Stop holding up the works!

The Arabs are not the problem in Israel, or the secular Israeli government and culture – the problem is the Diaspora.

Tzvi Fishman,

Tzvi Fishman
Tzvi Fishman
INN: TF

After the first day of Pesach, we begin the mitzvah of Counting the Omer (Sefirat HaOmer) until the holiday of Shavuot. The mitzvah of Sefirat HaOmer is a mitzvah indelibly connected to the Land of Israel. In the time of the Jerusalem Temple, on the second day of Pesach, the Jews in the Land of Israel would bring an omer (Biblical measure) of barley as an offering, thus permitting the eating of the season’s newly harvested grain.

Today, we are hampered in performing the complete mitzvah, since we can’t bring the omer to the Beit HaMikdash. We only have the counting.

Unfortunately, this is the case with a great many mitzvot. For instance, the mitzvot of the Sabbatical Year (Shmitta) and the Jubilee (Yovel) are considered today “From the Rabbis” (D’Rabbanan) and not from their full Torah weight. These mitzvot, and commandments like Trumah and Maaser (tithes), will only return to their original status of being full Torah commandments when the majority of Jews in the world live in the Land of Israel.

This situation is also true regarding prophecy. This unique level of connection to Hashem will only return to the Jewish people, Am Yisrael, when the majority of Jews in the world live in the Land of Israel. Since it is believed that prophecy is needed to determine the exact location of the Temple Altar, the services in the Holy Temple in Jerusalem cannot be performed until prophecy is resumed – meaning until the majority of Jews in the world live in the Land of Israel.

So too, the Divine Presence (Shekinah) will only return to Israel when the majority of Jews in the world are living here.

This is similar to a flashlight which needs three batteries to operate. If you have only two, the flashlight won’t work. While there are other things you can do with two batteries, to make this flashlight shine light, you need all three batteries. This is the same with the Torah, which only shines all of its light to the world when the majority of the Jews live in the Land of Israel, as the verse says, “For from Zion will go forth the Torah and the word of Hashem from Jerusalem.”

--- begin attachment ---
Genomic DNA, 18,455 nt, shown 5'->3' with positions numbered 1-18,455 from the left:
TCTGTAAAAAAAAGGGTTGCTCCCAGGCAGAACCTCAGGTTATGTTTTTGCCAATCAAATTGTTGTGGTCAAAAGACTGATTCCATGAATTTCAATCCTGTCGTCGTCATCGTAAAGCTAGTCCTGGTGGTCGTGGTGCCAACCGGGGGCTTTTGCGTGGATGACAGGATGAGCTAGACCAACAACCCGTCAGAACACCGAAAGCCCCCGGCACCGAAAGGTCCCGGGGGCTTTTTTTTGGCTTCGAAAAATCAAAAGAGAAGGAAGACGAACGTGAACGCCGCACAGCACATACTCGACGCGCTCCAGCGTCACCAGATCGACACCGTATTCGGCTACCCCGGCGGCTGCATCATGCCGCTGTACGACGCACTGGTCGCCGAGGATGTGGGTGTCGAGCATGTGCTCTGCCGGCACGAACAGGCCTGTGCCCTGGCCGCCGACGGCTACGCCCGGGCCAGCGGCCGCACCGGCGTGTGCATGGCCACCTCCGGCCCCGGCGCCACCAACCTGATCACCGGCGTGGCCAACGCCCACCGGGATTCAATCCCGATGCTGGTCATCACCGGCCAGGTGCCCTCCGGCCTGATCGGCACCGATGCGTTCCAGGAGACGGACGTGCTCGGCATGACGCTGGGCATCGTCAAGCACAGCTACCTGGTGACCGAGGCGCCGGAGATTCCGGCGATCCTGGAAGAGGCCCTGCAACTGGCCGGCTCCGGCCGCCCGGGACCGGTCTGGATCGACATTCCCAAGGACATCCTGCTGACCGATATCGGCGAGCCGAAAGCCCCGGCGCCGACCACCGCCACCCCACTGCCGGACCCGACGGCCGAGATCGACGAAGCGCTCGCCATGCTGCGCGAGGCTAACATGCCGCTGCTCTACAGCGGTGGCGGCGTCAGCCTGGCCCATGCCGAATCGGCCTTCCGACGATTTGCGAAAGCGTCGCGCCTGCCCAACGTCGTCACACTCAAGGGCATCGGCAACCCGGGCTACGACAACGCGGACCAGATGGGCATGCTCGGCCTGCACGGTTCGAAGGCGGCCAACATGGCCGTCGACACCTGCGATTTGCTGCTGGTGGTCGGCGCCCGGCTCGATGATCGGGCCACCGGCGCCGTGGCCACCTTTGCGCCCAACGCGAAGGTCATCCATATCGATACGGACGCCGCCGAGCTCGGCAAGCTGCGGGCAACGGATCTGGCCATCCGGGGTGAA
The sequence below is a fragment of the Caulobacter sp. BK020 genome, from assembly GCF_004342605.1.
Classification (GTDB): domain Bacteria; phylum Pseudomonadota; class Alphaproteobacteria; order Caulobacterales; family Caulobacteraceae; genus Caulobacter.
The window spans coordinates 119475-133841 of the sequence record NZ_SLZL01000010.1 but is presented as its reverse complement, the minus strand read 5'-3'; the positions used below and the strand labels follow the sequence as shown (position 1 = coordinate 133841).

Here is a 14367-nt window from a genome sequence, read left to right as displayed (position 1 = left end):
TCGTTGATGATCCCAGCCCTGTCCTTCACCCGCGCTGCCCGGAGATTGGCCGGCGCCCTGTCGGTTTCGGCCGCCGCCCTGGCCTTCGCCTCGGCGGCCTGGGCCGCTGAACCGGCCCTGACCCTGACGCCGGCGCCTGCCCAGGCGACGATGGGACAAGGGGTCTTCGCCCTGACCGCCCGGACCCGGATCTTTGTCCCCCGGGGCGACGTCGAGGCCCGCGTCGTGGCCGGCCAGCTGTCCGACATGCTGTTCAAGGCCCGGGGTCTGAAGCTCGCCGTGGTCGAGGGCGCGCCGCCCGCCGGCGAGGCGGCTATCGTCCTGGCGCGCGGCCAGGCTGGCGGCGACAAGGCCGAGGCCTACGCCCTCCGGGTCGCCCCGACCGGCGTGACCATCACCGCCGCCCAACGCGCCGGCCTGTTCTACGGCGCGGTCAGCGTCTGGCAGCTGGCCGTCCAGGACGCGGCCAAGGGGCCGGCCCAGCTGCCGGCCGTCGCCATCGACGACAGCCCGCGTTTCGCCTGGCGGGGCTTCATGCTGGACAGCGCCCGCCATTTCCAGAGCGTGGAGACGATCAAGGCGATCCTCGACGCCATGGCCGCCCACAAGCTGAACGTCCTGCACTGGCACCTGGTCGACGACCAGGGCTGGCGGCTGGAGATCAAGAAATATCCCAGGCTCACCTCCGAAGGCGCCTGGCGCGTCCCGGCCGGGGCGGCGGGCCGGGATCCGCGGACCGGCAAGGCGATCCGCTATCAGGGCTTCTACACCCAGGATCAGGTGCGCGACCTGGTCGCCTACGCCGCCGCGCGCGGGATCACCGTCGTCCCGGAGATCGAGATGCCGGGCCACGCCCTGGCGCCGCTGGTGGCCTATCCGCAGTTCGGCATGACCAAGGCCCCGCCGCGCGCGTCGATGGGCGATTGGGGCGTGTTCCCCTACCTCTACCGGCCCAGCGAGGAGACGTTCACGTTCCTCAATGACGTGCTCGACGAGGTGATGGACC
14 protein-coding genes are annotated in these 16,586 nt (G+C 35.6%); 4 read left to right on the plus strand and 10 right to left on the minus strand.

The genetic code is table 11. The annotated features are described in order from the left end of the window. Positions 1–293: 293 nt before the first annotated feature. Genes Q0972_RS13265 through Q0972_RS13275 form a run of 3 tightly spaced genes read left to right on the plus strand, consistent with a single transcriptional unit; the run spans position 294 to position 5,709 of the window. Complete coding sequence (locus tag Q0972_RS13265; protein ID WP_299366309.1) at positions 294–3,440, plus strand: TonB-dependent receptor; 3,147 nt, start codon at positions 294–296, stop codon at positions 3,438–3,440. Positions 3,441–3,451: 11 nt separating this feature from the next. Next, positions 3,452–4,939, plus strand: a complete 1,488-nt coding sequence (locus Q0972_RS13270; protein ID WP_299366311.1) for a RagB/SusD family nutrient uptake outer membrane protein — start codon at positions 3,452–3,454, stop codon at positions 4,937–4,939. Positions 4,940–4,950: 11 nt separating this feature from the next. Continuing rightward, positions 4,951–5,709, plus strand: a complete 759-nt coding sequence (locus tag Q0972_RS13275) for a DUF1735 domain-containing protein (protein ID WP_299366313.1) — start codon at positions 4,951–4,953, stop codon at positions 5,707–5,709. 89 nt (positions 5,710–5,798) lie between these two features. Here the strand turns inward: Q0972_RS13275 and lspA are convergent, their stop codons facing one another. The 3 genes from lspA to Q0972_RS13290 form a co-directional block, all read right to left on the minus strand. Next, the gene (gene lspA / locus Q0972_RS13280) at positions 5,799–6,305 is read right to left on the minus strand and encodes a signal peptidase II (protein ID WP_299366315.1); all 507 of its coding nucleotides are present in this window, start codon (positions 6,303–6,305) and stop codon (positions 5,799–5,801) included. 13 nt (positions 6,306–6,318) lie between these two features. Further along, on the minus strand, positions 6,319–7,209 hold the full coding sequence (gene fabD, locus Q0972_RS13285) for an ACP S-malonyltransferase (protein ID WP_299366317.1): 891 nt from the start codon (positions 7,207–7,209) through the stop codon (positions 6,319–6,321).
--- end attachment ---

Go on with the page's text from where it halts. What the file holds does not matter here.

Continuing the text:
This is why the light shining from Israel today seems so dim - because so many Jews still reside in the Diaspora, Medinat Yisrael (The Jewish State) is operating on only a small fraction of its power. Similarly, the thing preventing our ability to observe the Torah in all of its fullness is the fact that so many Jews still live outside of the Land of Israel. In essence, their clinging to the Diaspora is holding up the Redemption. While many Diaspora Jews complain about the many problems and imperfections they see in Israel, the main reason for the imperfections is the fact that they are living in foreign places, and not in the Land of Israel, where their presence would light up all the universe.

The Arabs are not the problem in Israel, or the secular Israeli government and culture – the problem is the Diaspora. For instance, if all the Orthodox Jews of the Diaspora moved to Israel, the Arabs would flee in fright from this increase in holy manpower; the Knesset and government would become religious, the army would radiate Torah; and the Torah would dominate Israel’s culture and influence all mankind to return to Hashem in truth.

The magical connection between the Land of Israel and its returning children, which has led to the miraculous national rebirth which we have witnessed in Israel these past 67 years, would be 1000 times greater if all the Jews would come home! With the Shekinah once again empowering the Nation, Israel would become the Number 1 superpower in the world. The Torah and commandments would return in full force, with the glory of the Beit HaMikdash and Mashiach spreading light to all the globe.

So, dear friends in the Diaspora, it’s up to you. Stop holding up the works.  

Tzvi Fishman was awarded the Israel Ministry of Education Prize for Jewish Culture and Creativity. Before making Aliyah to Israel in 1984, he was a successful Hollywood screenwriter. He has co-authored 4 books with Rabbi David Samson, based on the teachings of Rabbis A. Y. Kook and T. Y. Kook. His other books include: "The Kuzari For Young Readers" and "Tuvia in the Promised Land". His books are available on Amazon.Recently, he directed the movie, "Stories of Rebbe Nachman." 


  




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